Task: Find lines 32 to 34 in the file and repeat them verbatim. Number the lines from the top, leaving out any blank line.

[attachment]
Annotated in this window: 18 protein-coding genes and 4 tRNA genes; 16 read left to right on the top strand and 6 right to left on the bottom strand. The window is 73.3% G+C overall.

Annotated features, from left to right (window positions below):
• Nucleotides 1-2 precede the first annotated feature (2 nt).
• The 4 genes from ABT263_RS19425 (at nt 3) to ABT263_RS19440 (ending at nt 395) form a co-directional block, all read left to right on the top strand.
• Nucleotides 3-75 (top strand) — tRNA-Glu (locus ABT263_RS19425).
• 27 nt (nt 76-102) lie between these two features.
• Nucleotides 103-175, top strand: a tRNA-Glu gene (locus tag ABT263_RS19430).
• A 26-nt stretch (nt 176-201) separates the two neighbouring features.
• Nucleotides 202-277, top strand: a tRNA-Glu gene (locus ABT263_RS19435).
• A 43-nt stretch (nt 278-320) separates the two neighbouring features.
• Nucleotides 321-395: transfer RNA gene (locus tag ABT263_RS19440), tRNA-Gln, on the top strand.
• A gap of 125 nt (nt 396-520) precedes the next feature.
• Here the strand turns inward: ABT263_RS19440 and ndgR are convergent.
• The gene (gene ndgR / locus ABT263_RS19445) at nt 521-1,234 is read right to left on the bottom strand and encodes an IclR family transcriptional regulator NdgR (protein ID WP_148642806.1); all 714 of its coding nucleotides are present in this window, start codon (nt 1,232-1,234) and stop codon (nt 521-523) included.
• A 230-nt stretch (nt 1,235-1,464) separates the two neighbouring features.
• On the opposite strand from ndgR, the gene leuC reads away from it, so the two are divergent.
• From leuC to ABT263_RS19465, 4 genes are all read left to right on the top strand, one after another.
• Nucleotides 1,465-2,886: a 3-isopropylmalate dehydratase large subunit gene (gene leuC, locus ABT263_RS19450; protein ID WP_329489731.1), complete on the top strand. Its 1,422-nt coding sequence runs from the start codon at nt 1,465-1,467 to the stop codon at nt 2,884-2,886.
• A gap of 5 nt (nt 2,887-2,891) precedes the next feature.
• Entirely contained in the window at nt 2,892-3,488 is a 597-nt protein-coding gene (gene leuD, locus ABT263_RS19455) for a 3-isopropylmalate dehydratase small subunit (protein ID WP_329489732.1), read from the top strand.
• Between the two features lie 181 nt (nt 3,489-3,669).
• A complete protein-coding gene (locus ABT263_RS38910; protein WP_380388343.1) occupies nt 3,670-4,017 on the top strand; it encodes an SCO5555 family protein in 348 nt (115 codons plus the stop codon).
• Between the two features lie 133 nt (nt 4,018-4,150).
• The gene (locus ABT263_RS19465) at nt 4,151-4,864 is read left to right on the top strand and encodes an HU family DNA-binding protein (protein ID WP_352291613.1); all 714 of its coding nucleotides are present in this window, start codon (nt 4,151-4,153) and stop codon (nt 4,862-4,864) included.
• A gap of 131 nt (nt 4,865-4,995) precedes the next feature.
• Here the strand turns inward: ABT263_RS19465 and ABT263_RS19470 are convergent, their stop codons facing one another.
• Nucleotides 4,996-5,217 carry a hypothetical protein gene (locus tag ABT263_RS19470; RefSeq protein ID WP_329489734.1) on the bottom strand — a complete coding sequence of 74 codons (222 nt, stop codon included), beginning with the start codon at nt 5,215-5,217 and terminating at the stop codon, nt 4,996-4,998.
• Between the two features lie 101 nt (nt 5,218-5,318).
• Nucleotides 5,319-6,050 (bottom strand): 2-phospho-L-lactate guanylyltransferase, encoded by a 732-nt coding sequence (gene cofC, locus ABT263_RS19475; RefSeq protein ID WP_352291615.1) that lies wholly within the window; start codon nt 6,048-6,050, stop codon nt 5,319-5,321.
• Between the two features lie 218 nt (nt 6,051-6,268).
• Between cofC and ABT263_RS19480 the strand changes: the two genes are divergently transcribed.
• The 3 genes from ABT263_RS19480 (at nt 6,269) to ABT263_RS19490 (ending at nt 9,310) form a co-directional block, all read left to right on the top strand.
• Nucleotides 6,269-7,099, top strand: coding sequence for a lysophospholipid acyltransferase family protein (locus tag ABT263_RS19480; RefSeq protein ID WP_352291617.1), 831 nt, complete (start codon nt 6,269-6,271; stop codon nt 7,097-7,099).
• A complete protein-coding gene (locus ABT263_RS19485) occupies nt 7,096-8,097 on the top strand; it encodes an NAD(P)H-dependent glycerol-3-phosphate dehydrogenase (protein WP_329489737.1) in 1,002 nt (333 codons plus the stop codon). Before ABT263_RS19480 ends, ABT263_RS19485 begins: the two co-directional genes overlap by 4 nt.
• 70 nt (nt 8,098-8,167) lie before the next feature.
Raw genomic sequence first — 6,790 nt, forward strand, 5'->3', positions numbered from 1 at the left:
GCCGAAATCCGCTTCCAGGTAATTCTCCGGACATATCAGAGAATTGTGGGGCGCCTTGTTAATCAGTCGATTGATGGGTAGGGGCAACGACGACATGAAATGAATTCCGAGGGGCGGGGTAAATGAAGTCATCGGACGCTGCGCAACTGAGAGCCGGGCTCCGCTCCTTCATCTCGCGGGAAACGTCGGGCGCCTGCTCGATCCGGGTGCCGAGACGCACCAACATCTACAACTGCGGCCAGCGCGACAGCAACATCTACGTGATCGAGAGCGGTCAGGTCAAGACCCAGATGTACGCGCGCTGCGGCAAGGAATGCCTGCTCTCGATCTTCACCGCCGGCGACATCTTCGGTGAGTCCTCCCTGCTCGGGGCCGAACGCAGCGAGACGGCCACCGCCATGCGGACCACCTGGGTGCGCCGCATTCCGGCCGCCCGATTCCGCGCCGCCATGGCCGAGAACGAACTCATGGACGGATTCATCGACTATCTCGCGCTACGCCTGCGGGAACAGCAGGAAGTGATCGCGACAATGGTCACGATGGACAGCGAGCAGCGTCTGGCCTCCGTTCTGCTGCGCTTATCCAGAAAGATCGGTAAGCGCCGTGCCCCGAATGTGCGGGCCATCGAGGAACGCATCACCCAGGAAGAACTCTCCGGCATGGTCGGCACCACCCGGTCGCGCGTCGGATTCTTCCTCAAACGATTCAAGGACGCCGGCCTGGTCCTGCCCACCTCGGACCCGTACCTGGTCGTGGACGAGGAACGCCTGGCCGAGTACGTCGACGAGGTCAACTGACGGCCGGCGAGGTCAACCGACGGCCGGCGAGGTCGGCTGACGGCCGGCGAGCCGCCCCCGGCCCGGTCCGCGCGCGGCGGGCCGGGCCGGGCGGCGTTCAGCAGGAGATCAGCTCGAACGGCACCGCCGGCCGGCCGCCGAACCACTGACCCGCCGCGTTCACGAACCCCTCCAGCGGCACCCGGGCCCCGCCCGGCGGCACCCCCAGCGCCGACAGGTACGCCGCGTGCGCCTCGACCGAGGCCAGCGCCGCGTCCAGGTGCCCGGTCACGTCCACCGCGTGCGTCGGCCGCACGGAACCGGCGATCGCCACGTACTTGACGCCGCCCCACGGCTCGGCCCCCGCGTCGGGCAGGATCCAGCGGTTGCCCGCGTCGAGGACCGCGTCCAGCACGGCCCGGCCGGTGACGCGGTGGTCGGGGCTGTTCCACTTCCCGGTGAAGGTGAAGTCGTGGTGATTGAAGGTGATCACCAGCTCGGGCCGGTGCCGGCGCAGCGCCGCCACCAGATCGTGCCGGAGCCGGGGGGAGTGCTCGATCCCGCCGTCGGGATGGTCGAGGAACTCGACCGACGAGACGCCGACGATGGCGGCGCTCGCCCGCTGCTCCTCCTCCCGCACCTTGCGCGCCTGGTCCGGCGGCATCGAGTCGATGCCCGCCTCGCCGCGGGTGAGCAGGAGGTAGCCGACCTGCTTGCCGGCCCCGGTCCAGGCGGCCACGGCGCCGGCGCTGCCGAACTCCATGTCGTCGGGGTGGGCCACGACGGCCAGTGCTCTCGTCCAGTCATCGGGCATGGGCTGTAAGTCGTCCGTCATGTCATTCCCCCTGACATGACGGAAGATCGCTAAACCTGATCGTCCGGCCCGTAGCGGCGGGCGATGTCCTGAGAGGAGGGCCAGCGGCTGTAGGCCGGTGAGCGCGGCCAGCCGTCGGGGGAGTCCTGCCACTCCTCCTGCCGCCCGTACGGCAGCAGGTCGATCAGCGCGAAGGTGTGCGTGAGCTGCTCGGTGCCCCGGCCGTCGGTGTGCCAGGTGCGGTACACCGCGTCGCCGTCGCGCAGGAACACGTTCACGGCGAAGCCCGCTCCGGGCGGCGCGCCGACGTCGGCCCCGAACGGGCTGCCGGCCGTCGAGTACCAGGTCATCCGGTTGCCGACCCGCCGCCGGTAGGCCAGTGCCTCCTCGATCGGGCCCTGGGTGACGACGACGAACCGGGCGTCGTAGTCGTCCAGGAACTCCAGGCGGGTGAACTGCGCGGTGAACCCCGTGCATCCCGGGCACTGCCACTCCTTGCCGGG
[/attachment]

• The 3 genes from ABT263_RS19480 (at nt 6,269) to ABT263_RS19490 (ending at nt 9,310) form a co-directional block, all read left to right on the top strand.
• Nucleotides 6,269-7,099, top strand: coding sequence for a lysophospholipid acyltransferase family protein (locus tag ABT263_RS19480; RefSeq protein ID WP_352291617.1), 831 nt, complete (start codon nt 6,269-6,271; stop codon nt 7,097-7,099).
• A complete protein-coding gene (locus ABT263_RS19485) occupies nt 7,096-8,097 on the top strand; it encodes an NAD(P)H-dependent glycerol-3-phosphate dehydrogenase (protein WP_329489737.1) in 1,002 nt (333 codons plus the stop codon). Before ABT263_RS19480 ends, ABT263_RS19485 begins: the two co-directional genes overlap by 4 nt.